Norns: SuperCollider

Hi all.

Not sure if this is the best place to post this, but I’m struggling with getting SC code to run on the norns. I write in the SC IDE and then manually migrate over using the example engines. The following code throws an error after a reset, but I can’t see why. Any pointers would be very welcome.

// Engine_nornsBasicEngine

Engine_nornsBasicEngine : CroneEngine {
	var <synth;

*new { arg context, doneCallback;
	^super.new(context, doneCallback);
}

alloc {
	SynthDef("nornsBasicEngine", {
		arg out, hz=220, amp=0.5, amplag=0.02, hzlag=0.01;
		
		var amp_, hz_;

		amp_ = Lag.ar(K2A.ar(amp), amplag);
		hz_ = Lag.ar(K2A.ar(hz), hzlag);

		Out.ar(out, (SinOsc.ar(hz_) + (50 * SinOsc.kr([50,51]))).dup);
	}.play(args: [\out, context.out_b], target: context.xg);

	this.addCommand("hz", "f", { arg msg;
		synth.set(\hz, msg[1]);
	});

	this.addCommand("amp", "f", { arg msg;
		synth.set(\amp, msg[1]);
	});
}

free {
	synth.free;
}

}

Before adding the second SinOsc (kr) it worked fine, so I’m guessing it’s something to do with that.

Please help, I’m desperate to start making my own sounds :slight_smile:

1 Like

Would be good to include the error, maybe in a [details] box?

here, you’re adding the output of an audio rate UGen (SinOsc.ar) to the output of a control rate UGen (SinOsc.kr), which is weird and will maybe cause an error (from channel mismatch if nt rate mismatch - the modulator is stereo due to the array arg)

i’m guessing you want to add the .kr ugen to the frequency argument of the first sinewave, inside the parens. the stereo modulator will then cause the .ar sinewave to expand to stereo and you probably won’t want .dup

1 Like

I don’t get any error details, just the audio engine error on the norns main screen.

Is there a way to get deeper details on SC errors? I’ll tweak as you suggest and report back.

Lua is starting to make sense. SC though… it’s a puzzling creature.

you should be able to see SC output from the SC tab in maiden. since you’re sending the synthdef on the fly at engine alloc time, if the error is there it should show.

i’d try
Out.ar(out, SinOsc.ar(hz_ + (50 * SinOsc.kr([50,51]))) * amp_)

1 Like

When resetting the norns after making changes to the engine (that is still a thing right?) the norns displays (error: AUDIO ENGINE) and the SC tab in maiden shows nothing. Your code makes sense but hasn’t changed this error.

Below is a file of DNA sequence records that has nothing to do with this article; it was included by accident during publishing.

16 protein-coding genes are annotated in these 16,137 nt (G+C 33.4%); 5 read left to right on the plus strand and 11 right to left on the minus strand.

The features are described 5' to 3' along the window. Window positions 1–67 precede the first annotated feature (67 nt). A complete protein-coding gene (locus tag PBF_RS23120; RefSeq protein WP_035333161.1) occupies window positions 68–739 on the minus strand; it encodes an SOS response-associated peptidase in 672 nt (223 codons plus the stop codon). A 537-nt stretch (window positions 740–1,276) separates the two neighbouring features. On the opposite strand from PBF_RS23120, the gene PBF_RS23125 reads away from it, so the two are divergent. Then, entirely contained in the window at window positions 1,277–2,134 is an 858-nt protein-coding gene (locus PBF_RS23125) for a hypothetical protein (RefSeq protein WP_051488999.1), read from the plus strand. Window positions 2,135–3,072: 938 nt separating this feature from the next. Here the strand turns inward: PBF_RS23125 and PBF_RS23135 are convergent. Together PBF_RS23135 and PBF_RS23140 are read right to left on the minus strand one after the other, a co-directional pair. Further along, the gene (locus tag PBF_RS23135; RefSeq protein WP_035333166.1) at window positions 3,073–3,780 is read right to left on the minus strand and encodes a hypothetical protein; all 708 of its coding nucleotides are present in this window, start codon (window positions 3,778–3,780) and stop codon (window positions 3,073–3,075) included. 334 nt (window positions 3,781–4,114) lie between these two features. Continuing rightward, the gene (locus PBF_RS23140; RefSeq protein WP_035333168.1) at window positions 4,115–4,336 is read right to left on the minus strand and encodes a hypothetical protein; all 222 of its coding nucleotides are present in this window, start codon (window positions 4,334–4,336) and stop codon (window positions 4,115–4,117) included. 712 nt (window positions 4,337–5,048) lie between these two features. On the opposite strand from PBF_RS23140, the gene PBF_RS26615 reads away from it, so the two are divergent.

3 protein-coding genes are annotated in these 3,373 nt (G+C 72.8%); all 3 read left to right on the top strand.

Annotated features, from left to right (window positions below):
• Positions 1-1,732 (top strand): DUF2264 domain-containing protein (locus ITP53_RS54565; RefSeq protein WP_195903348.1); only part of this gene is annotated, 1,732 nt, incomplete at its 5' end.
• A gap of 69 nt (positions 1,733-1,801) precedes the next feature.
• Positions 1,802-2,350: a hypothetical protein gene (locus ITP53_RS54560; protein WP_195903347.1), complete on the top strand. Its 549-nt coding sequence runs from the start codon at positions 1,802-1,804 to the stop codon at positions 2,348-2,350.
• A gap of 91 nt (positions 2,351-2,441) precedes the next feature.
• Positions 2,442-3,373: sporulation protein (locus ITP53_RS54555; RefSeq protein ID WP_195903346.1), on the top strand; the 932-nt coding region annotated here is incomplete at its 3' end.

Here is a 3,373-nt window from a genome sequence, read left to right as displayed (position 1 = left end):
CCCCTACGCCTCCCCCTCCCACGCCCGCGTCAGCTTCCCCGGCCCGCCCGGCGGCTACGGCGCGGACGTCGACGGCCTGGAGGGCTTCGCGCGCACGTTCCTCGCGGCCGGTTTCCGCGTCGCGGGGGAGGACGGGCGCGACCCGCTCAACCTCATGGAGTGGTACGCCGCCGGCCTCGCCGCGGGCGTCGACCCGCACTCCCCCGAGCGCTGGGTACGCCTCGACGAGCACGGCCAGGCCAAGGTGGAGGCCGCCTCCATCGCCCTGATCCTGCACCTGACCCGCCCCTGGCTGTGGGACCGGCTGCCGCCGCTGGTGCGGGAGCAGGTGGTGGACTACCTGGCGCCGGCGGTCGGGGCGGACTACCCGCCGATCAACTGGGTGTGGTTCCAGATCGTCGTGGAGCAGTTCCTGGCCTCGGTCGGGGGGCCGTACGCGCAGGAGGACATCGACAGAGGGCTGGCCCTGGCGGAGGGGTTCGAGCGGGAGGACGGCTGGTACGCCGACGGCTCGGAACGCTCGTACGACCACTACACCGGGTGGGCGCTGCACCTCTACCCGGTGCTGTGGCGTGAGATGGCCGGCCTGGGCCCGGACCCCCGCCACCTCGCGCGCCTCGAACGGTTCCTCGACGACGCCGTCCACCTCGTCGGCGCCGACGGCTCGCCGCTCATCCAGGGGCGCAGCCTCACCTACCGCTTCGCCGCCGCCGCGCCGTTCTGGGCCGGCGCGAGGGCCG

if you have an error in your engine class that prevents compilation, rather than just an error in the synthdef, then SC will not start at all.

you can diagnose this by manually starting sclang from a serial or ssh connection (just type sclang) and getting the resulting errors on the terminal

i’d recommend developing your engine on desktop first. we’ve written a lot about this on the existing norns dev/help threads.

2 Likes

Ahh, perfect. Thank you that solved it. I’d missed a ) while making the SynthDef, after the } and before .play.

sorry, i should have spotted that.

goes to show, really, it’s better to use an IDE that checks braces, auto-indents &c, esp. as SC is relatively verbose. i like scel b/c it works nicely with tramp-mode to remote into norns directly. (but other editors have similar features too, andit’s probably helpful to use ScIDE when you’re getting started - has the best docs integration, autocomplete &c)

1 Like

After transferring the engine into norns via sftp is debugging as easy as launching /usr/bin/sclang in a ssh shell? Does it check all the engines in all the folders?

SC recursively scans these locations in addition to the defaults:

if you add class files, you have to restart the sclang interpreter for them to be compiled. there are a few options:

  • kill and restart sclang from a terminal (yea, afaik that’s the right exec path). this puts sclang I/O on the terminal. (be aware that the lua process might be confused after this, since it wants to initiate handshake with sclang on start.)